We have been at the Cellars this weekend experiencing Storm Callum. As it was a southerly wind and the Cellars faces East we did not get the brunt of the wind in the cove. Porthleven and Penance did and we saw pictures on TV of both places getting a battering. Above is a picture of Porthleven taken during another storm by photographer Berni Petersen. We did try walking round to Bass point on Friday afternoon but gave up half way as the wind was so strong it did not feel safe or pleasant.
On Saturday night as we were watching Strictly we became aware of a helicopter hovering over the sea just out from the cove and there was a boat as well really close to the helicopter which we thought must be the lifeboat. It was pitch black so it was their lights we could see. We assumed it was a practise session whilst the seas were rough given it was just out from the cove.
But on Sunday morning in the Lizard newsagent I overheard that a lifeboat volunteer had been hurt whilst on the Lizard lifeboat during a rescue of a broken down French trawler and taken to hospital so we realised that it was a rescue for real that we had seen from the Cellars window! I then read on the Falmouth Packet on line that the lizard lifeboat had been towing the trawler for 7 hours when an injury was sustained by a lifeboat volunteer. The trawler had broken down 22 nautical miles south of the Lizard. After the injury the Falmouth Lifeboat took over and the Lizard lifeboat obviously headed for smoother waters near us to allow the coastguard rescue helicopter to airlift the volunteer and taken him to hospital. A hard job to do in the pitch black and rough seas. Below shows a practise rescue we saw a while back during daylight hours. Hopefully the volunteer will be alright. It does make you realise what a dangerous job it is they volunteer for!
But by Sunday afternoon the sun returned and the wind had gone. We did a circular walk around Predannack, south of Mullion, which includes a lovely coastal walk on grass above the cliffs. As we walked through a farmer’s field we saw a few blackberries still out and sloes both of which I mentioned on a previous blog in terms of what you can do with them and the health benefits. We also saw hawthorn berries which were mentioned on a recent guided foraging walk I did at home in Surrey on the estate of a National Trust property. Tiffany Francis the young lady who took the walk did it as part of the promotion of her book ‘Food you can Forage’ as this was one of the Guildford Literary festival events. Tiffany was a very knowledgeable and likeable young lady. One of the things she said you can do with hawthorn berries is fill a jar with them (with glass or plastic lid as vinegar corrodes metal) and pour in apple cider vinegar and shake every day for three weeks. After that strain it and use as a base for salad dressing. I also read that it helps digestion if you have a teaspoon before eating as mentioned in https://www.thealternativedaily.com/health-benefits-of-hawthorn-berries/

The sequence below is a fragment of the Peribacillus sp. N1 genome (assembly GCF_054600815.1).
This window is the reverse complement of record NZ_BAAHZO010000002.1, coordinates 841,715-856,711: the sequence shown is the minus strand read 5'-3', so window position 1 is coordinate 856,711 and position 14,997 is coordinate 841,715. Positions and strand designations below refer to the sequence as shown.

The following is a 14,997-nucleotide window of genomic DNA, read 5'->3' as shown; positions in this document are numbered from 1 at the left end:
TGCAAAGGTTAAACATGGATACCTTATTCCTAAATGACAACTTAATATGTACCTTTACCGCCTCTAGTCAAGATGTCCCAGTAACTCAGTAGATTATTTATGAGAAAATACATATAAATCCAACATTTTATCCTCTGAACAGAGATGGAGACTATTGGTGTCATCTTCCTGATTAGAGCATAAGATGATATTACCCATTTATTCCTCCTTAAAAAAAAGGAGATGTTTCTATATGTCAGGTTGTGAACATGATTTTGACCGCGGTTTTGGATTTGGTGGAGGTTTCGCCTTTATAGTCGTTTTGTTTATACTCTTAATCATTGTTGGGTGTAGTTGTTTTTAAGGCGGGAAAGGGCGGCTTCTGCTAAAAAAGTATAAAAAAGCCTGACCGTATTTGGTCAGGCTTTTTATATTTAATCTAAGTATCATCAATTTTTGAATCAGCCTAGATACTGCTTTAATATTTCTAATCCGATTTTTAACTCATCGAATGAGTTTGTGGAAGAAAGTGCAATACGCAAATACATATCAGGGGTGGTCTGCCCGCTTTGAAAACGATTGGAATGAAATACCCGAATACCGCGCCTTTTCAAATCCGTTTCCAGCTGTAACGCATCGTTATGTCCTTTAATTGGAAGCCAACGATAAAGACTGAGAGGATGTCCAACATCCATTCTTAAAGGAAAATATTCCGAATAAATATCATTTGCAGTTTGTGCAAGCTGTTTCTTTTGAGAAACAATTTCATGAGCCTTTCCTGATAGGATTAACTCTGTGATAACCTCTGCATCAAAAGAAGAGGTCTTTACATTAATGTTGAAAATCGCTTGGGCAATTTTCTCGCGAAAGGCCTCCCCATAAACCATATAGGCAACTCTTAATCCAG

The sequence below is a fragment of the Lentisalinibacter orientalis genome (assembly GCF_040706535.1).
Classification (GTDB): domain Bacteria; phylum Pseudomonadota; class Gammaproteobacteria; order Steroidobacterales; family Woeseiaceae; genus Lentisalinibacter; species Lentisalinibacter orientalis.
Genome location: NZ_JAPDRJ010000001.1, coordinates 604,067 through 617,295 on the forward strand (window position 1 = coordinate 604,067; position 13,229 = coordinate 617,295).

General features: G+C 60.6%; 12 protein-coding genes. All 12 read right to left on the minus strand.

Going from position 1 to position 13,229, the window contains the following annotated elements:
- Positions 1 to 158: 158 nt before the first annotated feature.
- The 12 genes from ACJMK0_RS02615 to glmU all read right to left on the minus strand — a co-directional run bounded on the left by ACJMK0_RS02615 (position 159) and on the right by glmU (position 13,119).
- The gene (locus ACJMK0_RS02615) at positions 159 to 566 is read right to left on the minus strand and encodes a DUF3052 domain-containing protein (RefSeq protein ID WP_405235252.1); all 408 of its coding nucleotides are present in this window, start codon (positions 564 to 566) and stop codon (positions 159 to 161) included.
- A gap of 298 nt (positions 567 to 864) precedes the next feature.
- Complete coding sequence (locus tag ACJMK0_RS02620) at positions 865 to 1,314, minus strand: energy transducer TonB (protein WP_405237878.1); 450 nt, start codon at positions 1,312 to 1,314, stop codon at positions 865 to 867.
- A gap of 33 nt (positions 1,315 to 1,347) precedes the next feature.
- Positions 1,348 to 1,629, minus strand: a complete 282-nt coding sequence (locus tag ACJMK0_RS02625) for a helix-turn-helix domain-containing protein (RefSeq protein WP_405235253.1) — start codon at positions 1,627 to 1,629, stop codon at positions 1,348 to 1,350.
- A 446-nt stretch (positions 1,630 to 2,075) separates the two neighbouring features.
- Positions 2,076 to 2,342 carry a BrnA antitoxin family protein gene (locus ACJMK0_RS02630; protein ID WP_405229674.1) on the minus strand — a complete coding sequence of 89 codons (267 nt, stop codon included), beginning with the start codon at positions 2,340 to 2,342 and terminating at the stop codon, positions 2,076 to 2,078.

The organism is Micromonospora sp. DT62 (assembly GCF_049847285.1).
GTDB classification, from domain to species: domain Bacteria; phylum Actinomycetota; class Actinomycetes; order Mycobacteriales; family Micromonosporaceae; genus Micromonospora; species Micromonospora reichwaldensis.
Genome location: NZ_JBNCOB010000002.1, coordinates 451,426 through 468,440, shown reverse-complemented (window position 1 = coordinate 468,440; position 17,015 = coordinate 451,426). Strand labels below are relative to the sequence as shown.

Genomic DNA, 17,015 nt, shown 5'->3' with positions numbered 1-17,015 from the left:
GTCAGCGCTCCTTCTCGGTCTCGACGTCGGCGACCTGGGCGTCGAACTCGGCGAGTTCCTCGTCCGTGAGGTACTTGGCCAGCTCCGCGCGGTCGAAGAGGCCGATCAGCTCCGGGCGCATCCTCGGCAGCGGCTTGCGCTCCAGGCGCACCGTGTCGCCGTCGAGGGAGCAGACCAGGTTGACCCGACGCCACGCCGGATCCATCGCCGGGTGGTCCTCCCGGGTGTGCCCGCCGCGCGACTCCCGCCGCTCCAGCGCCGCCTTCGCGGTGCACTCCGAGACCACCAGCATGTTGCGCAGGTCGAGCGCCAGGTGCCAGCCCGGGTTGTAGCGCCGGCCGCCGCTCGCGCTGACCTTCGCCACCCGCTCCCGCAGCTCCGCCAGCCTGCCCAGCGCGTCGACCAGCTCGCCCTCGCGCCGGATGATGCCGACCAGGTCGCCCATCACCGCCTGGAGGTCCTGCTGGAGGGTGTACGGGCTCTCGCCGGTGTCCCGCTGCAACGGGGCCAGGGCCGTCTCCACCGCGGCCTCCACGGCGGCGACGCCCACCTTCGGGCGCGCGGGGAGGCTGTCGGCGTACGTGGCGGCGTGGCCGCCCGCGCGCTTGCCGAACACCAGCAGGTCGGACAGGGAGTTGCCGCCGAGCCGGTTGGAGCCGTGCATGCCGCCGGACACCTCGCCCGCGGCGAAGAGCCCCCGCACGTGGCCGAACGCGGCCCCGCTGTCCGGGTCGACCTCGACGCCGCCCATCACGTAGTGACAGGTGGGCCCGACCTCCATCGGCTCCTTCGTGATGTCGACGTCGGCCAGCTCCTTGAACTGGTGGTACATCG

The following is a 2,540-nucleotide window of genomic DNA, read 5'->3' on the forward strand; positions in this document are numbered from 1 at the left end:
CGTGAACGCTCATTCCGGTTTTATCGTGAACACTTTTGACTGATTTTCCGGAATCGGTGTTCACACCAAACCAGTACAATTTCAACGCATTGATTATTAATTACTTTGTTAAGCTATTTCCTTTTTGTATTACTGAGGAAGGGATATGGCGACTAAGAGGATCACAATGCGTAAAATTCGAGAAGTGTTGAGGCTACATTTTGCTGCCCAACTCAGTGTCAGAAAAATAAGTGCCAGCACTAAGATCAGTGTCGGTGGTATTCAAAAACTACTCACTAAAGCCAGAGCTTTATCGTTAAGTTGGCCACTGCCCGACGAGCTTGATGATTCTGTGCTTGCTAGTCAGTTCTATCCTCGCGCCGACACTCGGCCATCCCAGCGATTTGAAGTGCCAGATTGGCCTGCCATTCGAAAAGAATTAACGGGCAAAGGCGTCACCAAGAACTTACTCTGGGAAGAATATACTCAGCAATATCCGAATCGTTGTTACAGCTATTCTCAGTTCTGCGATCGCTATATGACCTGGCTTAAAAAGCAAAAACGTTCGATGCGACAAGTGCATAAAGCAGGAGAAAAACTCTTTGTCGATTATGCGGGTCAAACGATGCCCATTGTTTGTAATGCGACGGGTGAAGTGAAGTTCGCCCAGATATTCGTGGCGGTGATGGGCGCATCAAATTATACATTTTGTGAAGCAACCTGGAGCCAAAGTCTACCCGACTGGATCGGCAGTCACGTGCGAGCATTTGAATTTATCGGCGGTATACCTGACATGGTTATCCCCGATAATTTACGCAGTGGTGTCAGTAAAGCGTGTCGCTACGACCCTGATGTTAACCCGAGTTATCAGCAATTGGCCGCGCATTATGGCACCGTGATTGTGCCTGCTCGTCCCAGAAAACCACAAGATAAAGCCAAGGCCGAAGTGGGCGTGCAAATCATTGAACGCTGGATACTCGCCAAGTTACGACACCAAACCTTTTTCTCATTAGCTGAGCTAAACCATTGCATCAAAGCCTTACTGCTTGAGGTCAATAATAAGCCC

So I might have to have a go at doing this especially as I had heard before how good hawthorn berries (and the leaves and flowers) are for heart health. This is a link to a very interesting article that talks about this and it says in Europe thousands of Doctors prescribe hawthorn to prevent cardiovascular disease https://www.christopherhobbs.com/library/articles-on-herbs-and-health/hawthorn-for-the-heart/
At one time, hawthorn was referred to as the “bread and cheese tree.” as the flowers, berries and leaves are all edible. Apparently it was a lifesaver during famines. Interesting!
Some other interesting things Tiffany mentioned was that you can add oak leaves to rum for a period of time to change the flavour. Plus you can make acorn coffee! Fascinating! See how to in http://foragedfoods.co.uk/how-to-make-acorn-coffee/ Down around the Helford river you can find oak trees as not too many trees of any kind around the Cellars.
I would like to do a foraging walk around the Lizard coastline. I was amused to read that the coastline is a good place to forage as there are no poisonous berries or potentially fatal fungi!